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Cross party support for Child Poverty Reduction Bill welcomed by children’s advocacy community

By   /  October 8, 2018  /  Comments Off on Cross party support for Child Poverty Reduction Bill welcomed by children’s advocacy community

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Source: Child Poverty Action Group (CPAG)

The cross party support for the Child Poverty Reduction Bill is a significant step forward for children and young people in Aotearoa-New Zealand.

“It is a great result to have agreement across the House that more needs to be done to ensure all our families can flourish. I think we can speak for all in the children’s advocacy community that this Bill is progressing positively,” says Jeni Cartwright, spokesperson for Child Poverty Action Group (CPAG).

Last year more than 30 organisations joined forces in unanimous support for a cross-party commitment to reducing child poverty.

The call to action echoed the resounding words of Children’s Commissioner Judge Andrew Becroft, who said that  “the time is right for all political parties to come together to improve the lives of tens of thousands of children.”

Judge Becroft called for for well-designed legislation that affirms a set of appropriate measures of child poverty and allows each government to set and reach targets for improving children’s wellbeing, and to be held to account.

The draft Child Poverty Reduction Bill was a milestone towards this goal.

CPAG and Action for Children and Youth Aotearoa (ACYA) led a collective of 41 groups and individuals working to promote children’s wellbeing to produce a joint submission on the draft Bill.

The submission set out high level recommendations around data and reporting, and said that a children’s rights-based framework, based upon the principles of the United Nations Convention on the Rights of the Child (UNCROC) should underpin a successful child well-being strategy.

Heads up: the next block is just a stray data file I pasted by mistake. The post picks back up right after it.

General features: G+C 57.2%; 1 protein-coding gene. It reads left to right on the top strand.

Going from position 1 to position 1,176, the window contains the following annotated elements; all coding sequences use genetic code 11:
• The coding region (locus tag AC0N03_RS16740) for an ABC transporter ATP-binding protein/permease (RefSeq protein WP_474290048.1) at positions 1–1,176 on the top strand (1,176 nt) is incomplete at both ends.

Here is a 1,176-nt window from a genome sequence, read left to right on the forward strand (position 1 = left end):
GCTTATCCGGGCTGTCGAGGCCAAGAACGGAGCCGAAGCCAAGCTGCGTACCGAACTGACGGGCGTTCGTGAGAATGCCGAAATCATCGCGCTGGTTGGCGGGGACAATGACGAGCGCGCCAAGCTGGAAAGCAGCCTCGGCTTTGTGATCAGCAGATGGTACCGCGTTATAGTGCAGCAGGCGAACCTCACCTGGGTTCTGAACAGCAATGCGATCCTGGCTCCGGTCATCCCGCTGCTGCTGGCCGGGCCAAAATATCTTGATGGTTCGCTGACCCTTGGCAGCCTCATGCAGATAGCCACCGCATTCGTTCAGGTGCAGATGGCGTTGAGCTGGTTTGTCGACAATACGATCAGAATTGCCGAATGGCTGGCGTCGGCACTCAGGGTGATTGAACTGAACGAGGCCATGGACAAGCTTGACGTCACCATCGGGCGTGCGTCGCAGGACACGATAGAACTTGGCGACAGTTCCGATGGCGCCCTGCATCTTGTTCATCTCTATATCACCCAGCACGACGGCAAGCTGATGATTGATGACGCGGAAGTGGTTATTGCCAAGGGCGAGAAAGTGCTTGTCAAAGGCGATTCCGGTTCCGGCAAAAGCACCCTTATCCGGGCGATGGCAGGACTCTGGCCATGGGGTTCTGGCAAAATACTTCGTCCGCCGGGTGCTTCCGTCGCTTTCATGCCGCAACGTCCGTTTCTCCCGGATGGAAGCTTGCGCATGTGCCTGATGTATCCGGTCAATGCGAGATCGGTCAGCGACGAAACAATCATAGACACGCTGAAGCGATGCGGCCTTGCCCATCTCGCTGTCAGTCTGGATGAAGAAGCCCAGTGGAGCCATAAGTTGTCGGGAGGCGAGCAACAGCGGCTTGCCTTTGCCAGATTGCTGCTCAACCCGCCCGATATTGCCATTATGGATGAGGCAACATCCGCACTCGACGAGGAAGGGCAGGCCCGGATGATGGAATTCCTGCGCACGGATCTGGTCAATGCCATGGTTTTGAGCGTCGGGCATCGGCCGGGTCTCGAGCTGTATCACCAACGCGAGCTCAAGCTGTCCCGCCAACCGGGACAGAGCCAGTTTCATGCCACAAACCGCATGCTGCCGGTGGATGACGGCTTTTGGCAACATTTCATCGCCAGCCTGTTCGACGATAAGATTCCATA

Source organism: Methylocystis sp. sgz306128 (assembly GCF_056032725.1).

“It is so positive that the principles of UNCROC and UNCRPD (Convention on the Rights of Persons with Disabilities) have been included in the Bill,” says Andrea Jamison, spokesperson for ACYA.

“Both Conventions provide a strong, flexible and enduring framework for improving the wellbeing of all children and young people,” says Jamison.  “A rights based approach requires attention to all children and, critically, to what children and young people themselves think about issues that affect them.

“The UN reports regularly on how we are doing in terms meeting those obligations, and we haven’t had the best track record. Embedding rights into our Child Poverty Reduction legislation would be a significant step forward.”

Cross-party support for this legislation is vital to building a society in which all children can have good childhoods, now and in the future.

The Bill emphasises the importance of children being viewed in the context of their families, whānau, hapu and iwi, other culturally recognised family groups, and communities.

“This is consistent with children’s rights and provides the foundation for policy changes that support families and communities and the critical  part they play in children’s lives as they grow up ” says Ms Jamison.

“When the depth of the problem is acknowledged, we can move forward in terms of strengthening our society’s foundations so it can truly be a great place to raise children,” says CPAG spokesperson Jeni Cartwright.

“We now look forward to seeing improved and new policies that enable Government to meet its targets for reducing poverty, and that will provide meaningful and sustained relief for families who are currently experiencing the worst of poverty.”

For the full list of organisations who collaborated on the joint sector submission see here.

MIL OSI

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